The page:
As smoke from hundreds of wildfires in Canada spread across eastern U.S. cities the past few days, Americans are getting a preview of what the runaway Greenhouse will look like. It isn't pretty, and neither are the health threats from the notorious, small scale PM 2, 5 particles, e.g.
The hundreds of fires burning since May, from the western provinces to Nova Scotia and Quebec, are now affecting tens of millions of people in the U.S. The effects, barely visible in NYC early Wednesday became most pronounced by 2:00 p.m. converting regular scenes into apocalyptic vistas.
But despite such comments, the critics were reminded by numerous others that - even if the fires weren't direcly triggered by climate change- they were surely magnified and accelerated by it. For example, nearly all the Canadian forest trees being turned into smoldering ash now had already been turned into tinder for any spark to set off.
We were first alerted to this in the acclaimed book, 'The Dying of the Trees',
While Charles Little's book examined many aspects of the 'pandemic' affecting trees, forests from New England to the mountain West - including acid rain, clear cutting and UV radiation, one element stood out for me: pests rendering trees, forests tinder wood. A June 2013 Washington Post article entitled: Pace of Climate Change Exceeds Estimates, went even further noting:
"Warmer weather, earlier snowmelt, drought and beetle infestations facilitated by warmer climates are all contributing to the rising number of fires linked to climate change. Across large swaths of the
The beetle referenced above is the mountain pine beetle, a variant of the bark beetle species. Its modus operandi is basically to convert living plant tissue - say in trees - into highly flammable dead bark for which the slightest spark can set off a conflagration. Thus, sure a lightning strike can set it off - as well as a carelessly tossed cigarette- but the accelerant effect resides in the nature of the tinder itself. The beetle then, is a major catalyst for all the presently raging and uncontained Colorado wildfires as well as those in Alberta, and other areas of Canada including Nova Scotia.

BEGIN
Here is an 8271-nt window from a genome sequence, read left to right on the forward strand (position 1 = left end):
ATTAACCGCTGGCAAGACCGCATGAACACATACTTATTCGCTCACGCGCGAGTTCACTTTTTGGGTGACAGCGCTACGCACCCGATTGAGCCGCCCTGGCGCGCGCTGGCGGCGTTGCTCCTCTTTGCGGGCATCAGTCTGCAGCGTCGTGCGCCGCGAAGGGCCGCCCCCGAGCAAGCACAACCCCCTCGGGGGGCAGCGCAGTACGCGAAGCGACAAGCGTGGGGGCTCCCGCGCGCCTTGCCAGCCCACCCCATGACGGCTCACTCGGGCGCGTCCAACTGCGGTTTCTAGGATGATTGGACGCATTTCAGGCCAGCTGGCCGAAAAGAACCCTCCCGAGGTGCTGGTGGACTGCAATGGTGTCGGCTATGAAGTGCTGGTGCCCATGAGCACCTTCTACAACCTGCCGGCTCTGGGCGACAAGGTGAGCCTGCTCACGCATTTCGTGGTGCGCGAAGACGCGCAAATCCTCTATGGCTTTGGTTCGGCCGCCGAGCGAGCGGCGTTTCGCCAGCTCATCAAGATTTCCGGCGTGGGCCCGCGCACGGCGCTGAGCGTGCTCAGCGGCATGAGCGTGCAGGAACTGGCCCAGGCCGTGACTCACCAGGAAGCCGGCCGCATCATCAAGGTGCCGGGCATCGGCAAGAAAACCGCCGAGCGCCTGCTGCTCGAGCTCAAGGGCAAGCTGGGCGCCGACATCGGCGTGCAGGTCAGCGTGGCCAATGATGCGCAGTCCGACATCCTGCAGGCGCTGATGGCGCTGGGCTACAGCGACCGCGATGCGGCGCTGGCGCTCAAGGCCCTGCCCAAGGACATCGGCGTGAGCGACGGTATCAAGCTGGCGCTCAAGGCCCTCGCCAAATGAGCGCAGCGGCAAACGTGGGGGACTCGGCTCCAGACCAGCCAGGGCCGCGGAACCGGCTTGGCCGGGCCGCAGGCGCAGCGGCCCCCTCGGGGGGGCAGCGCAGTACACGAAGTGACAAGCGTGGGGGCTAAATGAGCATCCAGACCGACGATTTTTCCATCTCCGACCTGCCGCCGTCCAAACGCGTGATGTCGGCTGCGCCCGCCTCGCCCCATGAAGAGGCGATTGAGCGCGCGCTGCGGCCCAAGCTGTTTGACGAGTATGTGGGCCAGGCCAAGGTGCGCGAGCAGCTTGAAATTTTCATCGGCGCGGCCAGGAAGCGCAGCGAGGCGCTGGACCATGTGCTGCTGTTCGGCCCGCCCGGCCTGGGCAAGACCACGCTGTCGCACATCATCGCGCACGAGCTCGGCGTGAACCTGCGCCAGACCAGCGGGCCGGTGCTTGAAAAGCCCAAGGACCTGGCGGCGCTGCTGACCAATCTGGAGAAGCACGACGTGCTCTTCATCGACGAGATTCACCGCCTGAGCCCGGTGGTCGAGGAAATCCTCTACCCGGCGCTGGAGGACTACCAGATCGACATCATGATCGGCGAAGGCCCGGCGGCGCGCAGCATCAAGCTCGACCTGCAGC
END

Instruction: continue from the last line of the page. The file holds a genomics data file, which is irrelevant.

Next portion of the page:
This also belies the WSJ editorial claims yesterday (p. A16) that:
“The bigger culprit - more than climate change- is poor forest management that has let fuel accumulate over decades.”
The point missed by these nattering nabobs is that minus the ravages of the mountain pine beetle - forest management - to the extent covering over 9 million acres, would not be needed. (As if such management is even practical.) And it was climate change that drove the explosion of the beetles. (Warmer than average winters allowing them to multiply.) So the WSJ claim is somewhat like blaming the escape of cattle from a barn on poor feeding techniques - when the barn door was left open.
In addition the WSJ's own news piece contradicts its editors (on the op -ed page) where we see on p. A5 (Wildfires Jump Globally As Climate Heats Up):
"The Arctic region has warmed nearly four times as fast as the rest of the world according to Carly Phillips, a Boston-based research scientist at the Union of Concerned Scientists. Also noting:
“In the boreal areas—mostly conifer forests with long winters and short summers—of Canada and Alaska, she said the annual area burned has nearly doubled in the past 60 years, along with an increase in the frequency of large fires. Russia’s vast Siberian forests have been consumed by giant fires, too. Phillips said this year’s outbreak, while unprecedented in size, is just following the trend.”